The latest Sprout Social Index revealed that the field of education ranked fourth for highest volume of inbound engagement. Despite that large number of social messages, education was No. 11 in terms of responsiveness. What’s keeping that field from taking better advantage of all those possibilities for engagement?
Part of it is the nature of the field. Many educators are working with kids, and depending on the age groups of their classes, students may not even be allowed on certain social networks. Also, schools and universities often have strict rules about when and how students and teachers are allowed to interact in non-academic settings.
Even without connecting to students, though, social media offers a fascinating resource to educators. These are four reasons why teachers can and should make use of social media, but they’re just a springboard. A creative educator can find many more ways to use this technology to your advantage in and out of the classroom.
1. Better Understand Your Students
Just as brands want to leverage social media to learn about prospective customers, educators can gain crucial insights into their students by having a social media presence. Even though you may not be connected with any of your students on those networks, you’ll still have your finger on the pulse of what’s hip. Social media plays a big role in pop culture, and understanding what is getting your students excited outside the classroom can help you reach out to them in the classroom.
In addition, if your students are at an age where they will have personal accounts on social networks, the more you know about how those networks function, the better you can prepare them for how to stay safe online. Know basic privacy and security measures so that you can advise your students if they ever have questions.
2. Connect With Current Events
Many social media members use the networks as a resource for current events. Why not do the same for your students? From your own social channels, you can find good news for your students to read, either as class assignments or for outside context.
For teenaged or adult students, social media could also work its way into classroom applications by linking the curriculum to things happening in the present day. A teacher specializing in history, civics, or government could have a huge resource. And no matter what your subject is, this is also a way to get your students thinking critically about how to read information on the web at an early age.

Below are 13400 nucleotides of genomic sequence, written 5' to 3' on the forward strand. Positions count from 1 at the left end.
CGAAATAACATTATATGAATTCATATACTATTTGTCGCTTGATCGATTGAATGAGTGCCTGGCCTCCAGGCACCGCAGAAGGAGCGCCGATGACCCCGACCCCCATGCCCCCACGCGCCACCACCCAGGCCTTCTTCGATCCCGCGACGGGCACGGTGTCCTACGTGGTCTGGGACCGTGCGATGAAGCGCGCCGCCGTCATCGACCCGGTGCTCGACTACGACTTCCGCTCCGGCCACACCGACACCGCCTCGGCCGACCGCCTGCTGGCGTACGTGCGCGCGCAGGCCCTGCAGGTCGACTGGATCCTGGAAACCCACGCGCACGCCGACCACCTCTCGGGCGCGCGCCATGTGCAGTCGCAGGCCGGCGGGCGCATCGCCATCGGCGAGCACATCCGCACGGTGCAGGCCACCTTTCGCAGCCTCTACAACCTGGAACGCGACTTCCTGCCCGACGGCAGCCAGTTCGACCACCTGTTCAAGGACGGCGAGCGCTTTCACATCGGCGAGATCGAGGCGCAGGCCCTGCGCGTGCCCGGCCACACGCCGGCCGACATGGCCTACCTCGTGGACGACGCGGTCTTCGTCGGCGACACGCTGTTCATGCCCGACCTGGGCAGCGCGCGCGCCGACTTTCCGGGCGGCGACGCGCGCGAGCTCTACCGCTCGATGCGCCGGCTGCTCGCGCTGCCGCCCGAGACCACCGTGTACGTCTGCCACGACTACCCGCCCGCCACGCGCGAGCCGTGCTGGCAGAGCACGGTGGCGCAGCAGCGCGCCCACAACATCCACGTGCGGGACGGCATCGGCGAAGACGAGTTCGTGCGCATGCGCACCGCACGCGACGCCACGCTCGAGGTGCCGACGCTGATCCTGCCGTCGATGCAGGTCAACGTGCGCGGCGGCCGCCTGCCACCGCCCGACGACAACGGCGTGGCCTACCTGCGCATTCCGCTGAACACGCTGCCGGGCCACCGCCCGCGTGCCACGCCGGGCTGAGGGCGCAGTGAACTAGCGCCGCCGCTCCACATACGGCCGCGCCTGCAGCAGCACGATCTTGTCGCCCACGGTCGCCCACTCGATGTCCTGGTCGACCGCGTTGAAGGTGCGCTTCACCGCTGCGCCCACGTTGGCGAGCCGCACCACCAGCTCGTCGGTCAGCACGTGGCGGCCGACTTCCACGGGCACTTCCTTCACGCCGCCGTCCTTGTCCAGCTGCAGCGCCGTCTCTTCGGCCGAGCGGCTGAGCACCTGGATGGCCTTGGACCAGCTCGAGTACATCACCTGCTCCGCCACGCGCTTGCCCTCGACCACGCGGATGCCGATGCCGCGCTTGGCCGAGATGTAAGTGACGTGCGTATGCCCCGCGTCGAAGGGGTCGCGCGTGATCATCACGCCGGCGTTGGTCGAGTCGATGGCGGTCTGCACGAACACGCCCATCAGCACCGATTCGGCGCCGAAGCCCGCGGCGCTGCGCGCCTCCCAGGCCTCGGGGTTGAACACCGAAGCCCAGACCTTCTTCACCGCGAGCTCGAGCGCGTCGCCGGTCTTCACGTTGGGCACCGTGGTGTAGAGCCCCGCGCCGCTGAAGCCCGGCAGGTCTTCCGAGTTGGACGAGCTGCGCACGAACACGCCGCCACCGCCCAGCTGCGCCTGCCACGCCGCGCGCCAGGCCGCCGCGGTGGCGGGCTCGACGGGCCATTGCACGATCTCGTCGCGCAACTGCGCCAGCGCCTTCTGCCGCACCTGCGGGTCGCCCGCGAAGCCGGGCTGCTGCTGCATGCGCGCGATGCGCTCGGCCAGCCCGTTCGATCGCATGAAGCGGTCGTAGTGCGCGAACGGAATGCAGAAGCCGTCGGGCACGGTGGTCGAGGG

Keep in mind, though, that if you create a social media account for your class on any network, you should be very clear in when and how it can be used. Will your students be allowed to post statuses? Who else will you connect with? While social can be a great resource, check with administrators to make sure they are on board with any of your Hangouts uses. You may even want to keep parents in the loop so that they know what their children are being exposed to online.
3. Hanging Out with Hangouts
Google+ Hangouts can be a vital resource for teachers of all kinds because it can be used with so much flexibility. First, it opens up many options for those students who need one-on-one tutoring. Video chat can connect a student with a qualified expert from anywhere with an Internet connection. This could especially be helpful for classrooms in more remote areas where teacher resources might be limited.
In that vein, it can also add a digital component to in-class speakers. Students can get all the benefits of hearing from an outside expert. Maybe another teacher can share their specialty from afar, or your class can connect with a school in another city, or even country, to learn more about a different geographic region.
Finally, Hangouts can be just as useful in connecting with parents. Teachers could set themselves office hours to have conversations with families, answering their questions or having face-to-face time even with working parents. Just be very clear in conveying when you’ll be available.
4. Professional Development
Finally, one of the best uses of social media for educators has nothing to do with your students. Most industries turn to social as a method for easily sharing news and information related to their fields. Teachers are no different. For instance, the adoption of Common Core standards has been a hot-button topic within education.
Turning to social media can help teachers and administrators have conversations outside their own school districts about the pros and cons of the program. Plus they’ll be able to share blog posts and news articles discussing skills, class planning, and other topics related to their profession.
Many of the top educational leaders and institutions are using social media. U.S. Secretary of Education Arne Duncan is on Twitter. The American Federation of Teachers has a Facebook Page. LinkedIn introduced a separate feature just for universities. Take advantage of all the many ways you have to learn and improve your work.